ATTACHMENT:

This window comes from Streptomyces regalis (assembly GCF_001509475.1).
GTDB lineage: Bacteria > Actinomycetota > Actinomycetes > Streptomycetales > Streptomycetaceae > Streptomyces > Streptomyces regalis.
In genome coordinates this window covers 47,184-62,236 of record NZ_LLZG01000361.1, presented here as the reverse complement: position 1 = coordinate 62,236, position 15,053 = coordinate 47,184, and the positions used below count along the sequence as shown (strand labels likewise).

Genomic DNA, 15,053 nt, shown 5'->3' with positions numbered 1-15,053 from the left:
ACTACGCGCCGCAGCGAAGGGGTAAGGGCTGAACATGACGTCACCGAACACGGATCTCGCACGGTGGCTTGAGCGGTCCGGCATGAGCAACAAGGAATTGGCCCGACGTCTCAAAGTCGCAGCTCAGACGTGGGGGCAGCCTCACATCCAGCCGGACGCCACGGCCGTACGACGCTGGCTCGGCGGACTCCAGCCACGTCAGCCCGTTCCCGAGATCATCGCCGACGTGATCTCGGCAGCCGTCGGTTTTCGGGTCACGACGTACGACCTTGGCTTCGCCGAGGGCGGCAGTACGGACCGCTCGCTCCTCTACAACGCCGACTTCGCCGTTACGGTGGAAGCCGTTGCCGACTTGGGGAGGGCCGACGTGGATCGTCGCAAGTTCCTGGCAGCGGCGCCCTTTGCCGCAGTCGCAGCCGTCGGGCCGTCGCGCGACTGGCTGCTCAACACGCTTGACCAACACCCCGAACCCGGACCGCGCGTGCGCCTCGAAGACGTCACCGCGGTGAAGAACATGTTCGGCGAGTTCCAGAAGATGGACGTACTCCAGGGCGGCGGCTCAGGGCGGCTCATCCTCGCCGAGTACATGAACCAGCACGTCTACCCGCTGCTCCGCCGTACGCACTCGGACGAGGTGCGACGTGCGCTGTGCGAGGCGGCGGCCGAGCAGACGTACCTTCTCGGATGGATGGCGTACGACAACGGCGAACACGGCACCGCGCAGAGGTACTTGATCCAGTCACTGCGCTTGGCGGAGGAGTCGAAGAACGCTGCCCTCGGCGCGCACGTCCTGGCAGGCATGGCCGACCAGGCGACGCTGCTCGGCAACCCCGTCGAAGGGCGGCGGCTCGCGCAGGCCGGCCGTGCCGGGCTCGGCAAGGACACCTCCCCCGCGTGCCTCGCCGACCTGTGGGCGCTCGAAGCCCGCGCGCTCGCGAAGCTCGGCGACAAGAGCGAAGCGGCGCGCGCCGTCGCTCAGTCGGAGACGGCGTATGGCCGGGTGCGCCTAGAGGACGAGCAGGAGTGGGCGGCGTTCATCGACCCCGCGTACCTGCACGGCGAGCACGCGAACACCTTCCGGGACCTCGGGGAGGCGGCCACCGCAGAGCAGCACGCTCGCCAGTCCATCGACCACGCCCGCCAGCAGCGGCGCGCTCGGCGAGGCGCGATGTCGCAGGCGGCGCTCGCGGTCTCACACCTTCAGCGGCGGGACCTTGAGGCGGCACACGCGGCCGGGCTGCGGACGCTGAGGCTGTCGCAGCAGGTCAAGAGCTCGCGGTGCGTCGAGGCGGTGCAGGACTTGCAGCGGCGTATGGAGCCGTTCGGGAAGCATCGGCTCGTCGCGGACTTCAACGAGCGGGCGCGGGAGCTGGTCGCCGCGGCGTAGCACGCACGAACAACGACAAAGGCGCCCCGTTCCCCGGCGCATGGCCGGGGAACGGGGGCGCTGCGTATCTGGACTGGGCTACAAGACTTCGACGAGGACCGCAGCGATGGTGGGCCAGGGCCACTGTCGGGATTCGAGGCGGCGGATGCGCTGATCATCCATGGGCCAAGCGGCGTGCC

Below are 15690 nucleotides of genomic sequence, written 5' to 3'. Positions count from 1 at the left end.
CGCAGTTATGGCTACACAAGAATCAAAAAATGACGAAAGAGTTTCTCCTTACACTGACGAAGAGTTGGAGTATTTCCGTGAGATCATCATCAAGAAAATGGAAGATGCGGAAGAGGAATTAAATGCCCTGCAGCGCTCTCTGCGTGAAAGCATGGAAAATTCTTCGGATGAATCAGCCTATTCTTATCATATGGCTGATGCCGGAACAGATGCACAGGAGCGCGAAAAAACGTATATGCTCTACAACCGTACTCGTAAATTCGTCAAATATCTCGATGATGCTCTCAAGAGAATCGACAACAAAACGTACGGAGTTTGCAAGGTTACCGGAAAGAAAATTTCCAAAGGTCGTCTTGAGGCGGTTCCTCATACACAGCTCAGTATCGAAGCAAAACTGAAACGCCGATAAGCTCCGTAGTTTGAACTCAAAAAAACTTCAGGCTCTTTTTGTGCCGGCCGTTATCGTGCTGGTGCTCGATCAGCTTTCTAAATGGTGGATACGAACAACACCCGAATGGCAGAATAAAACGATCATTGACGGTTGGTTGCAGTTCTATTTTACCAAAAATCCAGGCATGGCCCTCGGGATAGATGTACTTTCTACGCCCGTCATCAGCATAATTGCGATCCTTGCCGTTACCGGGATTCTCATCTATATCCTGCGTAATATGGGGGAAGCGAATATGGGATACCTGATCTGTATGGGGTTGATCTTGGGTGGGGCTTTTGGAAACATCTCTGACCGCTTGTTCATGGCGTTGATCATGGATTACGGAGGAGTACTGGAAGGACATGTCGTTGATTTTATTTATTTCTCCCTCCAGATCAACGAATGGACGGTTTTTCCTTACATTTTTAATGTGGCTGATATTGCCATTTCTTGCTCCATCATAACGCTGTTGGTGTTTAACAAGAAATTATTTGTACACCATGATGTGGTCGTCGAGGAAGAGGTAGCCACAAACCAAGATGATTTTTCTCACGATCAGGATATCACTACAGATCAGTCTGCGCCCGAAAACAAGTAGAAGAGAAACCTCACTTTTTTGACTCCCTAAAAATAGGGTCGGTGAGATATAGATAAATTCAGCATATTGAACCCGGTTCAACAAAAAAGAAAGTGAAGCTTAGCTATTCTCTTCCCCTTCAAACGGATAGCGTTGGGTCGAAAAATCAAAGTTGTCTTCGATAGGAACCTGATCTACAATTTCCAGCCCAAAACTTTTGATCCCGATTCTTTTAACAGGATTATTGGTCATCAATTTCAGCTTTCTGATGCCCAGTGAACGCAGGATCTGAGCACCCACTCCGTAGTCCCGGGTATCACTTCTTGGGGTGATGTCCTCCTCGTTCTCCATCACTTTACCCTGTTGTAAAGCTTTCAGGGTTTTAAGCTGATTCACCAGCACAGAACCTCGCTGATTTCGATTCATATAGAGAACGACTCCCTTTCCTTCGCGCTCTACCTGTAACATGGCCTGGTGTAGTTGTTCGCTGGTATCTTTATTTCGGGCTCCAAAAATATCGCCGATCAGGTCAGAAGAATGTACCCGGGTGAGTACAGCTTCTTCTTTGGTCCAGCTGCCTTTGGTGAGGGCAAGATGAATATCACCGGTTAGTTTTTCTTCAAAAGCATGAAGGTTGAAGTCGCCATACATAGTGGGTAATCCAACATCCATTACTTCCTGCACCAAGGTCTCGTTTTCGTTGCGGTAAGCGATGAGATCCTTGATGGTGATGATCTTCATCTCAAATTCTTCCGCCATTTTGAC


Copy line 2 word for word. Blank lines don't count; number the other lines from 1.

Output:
GTDB lineage: Bacteria > Actinomycetota > Actinomycetes > Streptomycetales > Streptomycetaceae > Streptomyces > Streptomyces regalis.